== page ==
That is not actually true, though nutritionists have been slow to come around. Beginning in the 1960s, researchers led by the British nutritionist John Yudkin began to publish the results of experiments in animals and trials in humans suggesting that sugar’s distinctive chemistry had a role in producing an entire cluster of biochemical abnormalities known today as “metabolic syndrome.”


Among these abnormalities is resistance to the hormone insulin, which orchestrates the body’s use of fuels—proteins, carbohydrates and fats, and whether we store them or burn them. That key function apparently goes awry when we consume too much sugar and our cells resist the hormone. Insulin resistance is also the fundamental defect in Type 2 diabetes, the most common form of the disease, and it is common in obesity as well.

The Centers for Disease Control and Prevention estimates that some 75 million Americans now suffer from metabolic syndrome. If sugar consumption is the trigger, as 50 years of research suggests, then it might be as much of a direct cause of diabetes as smoking cigarettes is of lung cancer. Without sugar in our diets, diabetes might be an exceedingly rare disease—as it appears once to have been.

When Yudkin and others suggested as much in the 1970s, the consensus opinion among nutritionists and physicians was that dietary fat was the primary dietary evil; they considered sugar relatively benign. We have been living with the consequences ever since.

As the sugar industry is quick to point out, the evidence for the hypothesized chain of cause and unfortunate effects—eat sugar, become insulin-resistant, fatter and diabetic and then die prematurely—is ambiguous. It will probably stay that way. The National Institutes of Health have never seen the need for the expensive clinical trials that would be needed for a rigorous study of the issue.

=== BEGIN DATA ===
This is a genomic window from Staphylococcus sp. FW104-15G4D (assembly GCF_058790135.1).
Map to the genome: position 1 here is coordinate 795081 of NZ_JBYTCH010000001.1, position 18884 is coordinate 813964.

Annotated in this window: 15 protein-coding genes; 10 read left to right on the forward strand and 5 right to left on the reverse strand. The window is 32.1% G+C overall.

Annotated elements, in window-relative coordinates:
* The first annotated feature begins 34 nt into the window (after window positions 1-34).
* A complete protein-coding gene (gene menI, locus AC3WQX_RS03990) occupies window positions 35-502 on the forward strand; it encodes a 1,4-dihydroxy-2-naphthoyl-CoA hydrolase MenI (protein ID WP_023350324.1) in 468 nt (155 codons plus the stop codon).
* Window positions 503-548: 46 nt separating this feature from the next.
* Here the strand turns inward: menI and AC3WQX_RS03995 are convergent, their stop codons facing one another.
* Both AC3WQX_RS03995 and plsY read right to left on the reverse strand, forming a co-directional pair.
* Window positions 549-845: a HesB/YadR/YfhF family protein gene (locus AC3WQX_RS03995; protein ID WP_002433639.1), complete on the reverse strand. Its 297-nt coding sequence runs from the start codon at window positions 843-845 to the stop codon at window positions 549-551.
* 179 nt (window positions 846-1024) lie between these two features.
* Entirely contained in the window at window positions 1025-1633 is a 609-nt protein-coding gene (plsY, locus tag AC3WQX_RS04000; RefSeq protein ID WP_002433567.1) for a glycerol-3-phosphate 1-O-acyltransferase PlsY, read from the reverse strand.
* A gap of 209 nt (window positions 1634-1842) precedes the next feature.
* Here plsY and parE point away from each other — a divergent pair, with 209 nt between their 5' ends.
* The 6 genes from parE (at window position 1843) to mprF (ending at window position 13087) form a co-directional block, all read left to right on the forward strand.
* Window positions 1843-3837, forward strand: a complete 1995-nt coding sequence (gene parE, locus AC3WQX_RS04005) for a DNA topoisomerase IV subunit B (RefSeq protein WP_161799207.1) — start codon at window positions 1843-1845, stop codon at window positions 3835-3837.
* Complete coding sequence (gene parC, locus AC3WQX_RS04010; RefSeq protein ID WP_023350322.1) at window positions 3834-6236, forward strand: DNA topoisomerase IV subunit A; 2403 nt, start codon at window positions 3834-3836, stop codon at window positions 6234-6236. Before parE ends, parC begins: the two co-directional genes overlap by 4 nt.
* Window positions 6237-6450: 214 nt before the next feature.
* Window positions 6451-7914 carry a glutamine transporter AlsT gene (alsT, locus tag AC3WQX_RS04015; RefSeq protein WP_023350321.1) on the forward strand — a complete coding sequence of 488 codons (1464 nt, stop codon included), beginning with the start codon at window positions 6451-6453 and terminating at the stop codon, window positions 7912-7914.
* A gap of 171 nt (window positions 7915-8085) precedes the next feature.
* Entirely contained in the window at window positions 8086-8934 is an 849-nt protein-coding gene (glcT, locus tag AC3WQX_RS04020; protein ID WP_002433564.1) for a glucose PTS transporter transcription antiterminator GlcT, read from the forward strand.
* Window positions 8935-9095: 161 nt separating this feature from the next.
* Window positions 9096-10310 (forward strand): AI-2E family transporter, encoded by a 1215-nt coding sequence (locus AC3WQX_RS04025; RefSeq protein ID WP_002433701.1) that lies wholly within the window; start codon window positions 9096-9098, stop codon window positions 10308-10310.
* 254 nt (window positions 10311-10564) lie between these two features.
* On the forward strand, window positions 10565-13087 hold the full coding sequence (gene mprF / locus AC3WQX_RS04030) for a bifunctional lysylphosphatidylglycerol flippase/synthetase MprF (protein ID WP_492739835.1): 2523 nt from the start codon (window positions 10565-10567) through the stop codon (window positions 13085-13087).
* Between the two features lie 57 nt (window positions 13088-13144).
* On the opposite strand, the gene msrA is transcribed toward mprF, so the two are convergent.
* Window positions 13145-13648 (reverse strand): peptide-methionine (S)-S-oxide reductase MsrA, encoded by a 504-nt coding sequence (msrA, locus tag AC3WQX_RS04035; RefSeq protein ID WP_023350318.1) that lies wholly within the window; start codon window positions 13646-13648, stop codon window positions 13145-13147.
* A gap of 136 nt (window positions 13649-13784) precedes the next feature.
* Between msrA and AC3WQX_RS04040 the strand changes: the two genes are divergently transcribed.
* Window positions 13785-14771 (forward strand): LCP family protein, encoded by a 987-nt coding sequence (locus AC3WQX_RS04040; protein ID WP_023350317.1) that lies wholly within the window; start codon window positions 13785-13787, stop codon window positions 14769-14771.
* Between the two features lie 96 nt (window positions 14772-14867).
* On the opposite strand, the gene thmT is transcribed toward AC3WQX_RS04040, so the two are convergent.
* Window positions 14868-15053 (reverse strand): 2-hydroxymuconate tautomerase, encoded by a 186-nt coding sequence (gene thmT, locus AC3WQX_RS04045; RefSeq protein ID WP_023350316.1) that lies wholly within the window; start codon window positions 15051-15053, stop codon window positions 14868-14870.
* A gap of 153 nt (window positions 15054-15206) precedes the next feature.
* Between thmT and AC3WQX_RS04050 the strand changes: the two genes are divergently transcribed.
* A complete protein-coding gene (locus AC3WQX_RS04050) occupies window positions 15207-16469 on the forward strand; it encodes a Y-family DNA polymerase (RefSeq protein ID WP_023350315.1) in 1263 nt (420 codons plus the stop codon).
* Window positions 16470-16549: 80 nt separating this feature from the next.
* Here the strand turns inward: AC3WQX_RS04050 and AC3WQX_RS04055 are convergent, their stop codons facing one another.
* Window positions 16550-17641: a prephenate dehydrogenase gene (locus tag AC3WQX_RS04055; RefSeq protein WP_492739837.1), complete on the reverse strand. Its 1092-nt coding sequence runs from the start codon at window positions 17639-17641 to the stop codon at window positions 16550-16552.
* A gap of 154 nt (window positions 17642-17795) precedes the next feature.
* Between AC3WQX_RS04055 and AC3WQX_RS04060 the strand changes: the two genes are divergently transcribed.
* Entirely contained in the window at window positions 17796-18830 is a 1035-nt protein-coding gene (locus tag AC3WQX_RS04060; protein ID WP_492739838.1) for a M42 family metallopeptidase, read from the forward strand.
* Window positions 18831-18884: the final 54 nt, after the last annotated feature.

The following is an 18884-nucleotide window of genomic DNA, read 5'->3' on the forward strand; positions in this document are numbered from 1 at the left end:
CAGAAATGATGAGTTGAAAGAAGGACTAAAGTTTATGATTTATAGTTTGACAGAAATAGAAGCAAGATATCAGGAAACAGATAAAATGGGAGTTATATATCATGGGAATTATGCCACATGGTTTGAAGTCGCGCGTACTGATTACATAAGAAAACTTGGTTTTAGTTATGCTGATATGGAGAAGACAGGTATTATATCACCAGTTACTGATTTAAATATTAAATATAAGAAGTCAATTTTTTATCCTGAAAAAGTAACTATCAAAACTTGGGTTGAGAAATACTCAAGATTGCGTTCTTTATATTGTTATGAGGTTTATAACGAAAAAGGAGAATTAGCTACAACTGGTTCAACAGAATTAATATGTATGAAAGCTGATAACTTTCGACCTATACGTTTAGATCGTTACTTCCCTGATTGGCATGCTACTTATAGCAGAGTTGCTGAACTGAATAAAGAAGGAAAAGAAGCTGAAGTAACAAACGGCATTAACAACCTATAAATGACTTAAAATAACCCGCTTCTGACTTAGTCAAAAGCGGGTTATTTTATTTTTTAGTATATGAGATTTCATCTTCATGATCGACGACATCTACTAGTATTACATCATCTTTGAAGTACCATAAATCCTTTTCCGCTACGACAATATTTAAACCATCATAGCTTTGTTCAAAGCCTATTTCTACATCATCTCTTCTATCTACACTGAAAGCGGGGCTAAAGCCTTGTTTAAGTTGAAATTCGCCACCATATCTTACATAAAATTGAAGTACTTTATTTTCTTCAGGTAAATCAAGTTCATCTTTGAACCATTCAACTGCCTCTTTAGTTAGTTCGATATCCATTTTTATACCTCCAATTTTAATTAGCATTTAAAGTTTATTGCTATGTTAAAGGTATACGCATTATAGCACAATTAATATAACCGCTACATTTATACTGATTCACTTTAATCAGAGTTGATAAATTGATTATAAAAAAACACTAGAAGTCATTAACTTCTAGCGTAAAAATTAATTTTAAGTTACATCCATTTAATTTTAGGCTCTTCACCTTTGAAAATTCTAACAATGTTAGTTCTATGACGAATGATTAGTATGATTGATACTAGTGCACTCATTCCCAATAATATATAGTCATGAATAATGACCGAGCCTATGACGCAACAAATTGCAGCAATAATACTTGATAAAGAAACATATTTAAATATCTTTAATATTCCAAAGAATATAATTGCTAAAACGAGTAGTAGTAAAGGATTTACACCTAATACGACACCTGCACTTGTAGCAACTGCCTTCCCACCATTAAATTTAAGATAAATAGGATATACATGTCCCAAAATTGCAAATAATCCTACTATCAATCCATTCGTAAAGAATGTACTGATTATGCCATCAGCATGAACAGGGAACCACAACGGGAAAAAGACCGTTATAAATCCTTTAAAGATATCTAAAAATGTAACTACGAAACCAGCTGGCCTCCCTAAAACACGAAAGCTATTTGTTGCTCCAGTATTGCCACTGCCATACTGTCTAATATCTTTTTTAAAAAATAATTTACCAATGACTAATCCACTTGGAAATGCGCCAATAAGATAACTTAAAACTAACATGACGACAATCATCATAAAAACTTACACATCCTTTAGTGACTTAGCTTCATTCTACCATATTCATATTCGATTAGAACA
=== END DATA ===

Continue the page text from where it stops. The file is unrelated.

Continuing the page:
Indeed, who could doubt the outcome of research that would ask tens of thousands of Americans to avoid sugar and compare them to tens of thousands of others enjoying a diet of Froot Loops, cupcakes and sugary beverages? Not even sugar-industry executives would be surprised to find that the sugar-avoiders were healthier. If nothing else, though, wouldn’t it be nice to know for sure that a lifetime without cakes and cookies is worth the trade-off?

The CDC estimates that obesity and diabetes now cost the U.S. health-care system some $1 billion a day. Spending a single day’s worth of that financial burden to find out whether we are really killing ourselves prematurely with sugar, even when consumed in moderate amounts, would not be a hard expense to justify.

—Mr. Taubes is the co-founder and senior scientific adviser of the Nutrition Science Initiative and the author of “The Case Against Sugar,” out Dec. 27 from Knopf.



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  #9   ^
Old Sat, Dec-10-16, 08:36
WereBear's Avatar
WereBear WereBear is offline
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My only regret about preordering it is the date it will show up... 12/27. Why not Christmas EVE?
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  #10   ^
Old Tue, Dec-13-16, 10:59
Nancy LC's Avatar
Nancy LC Nancy LC is offline
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  #11   ^
Old Tue, Dec-13-16, 12:05
WereBear's Avatar
WereBear WereBear is offline
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Quote:
Originally Posted by JEY100
From quoted article:

By the 1920s, as Prohibition spurred the nation to turn from alcohol to sugar, yearly sugar sales in the U.S. passed 100 pounds per capita for the first time.


I had never considered that before, but it makes sense.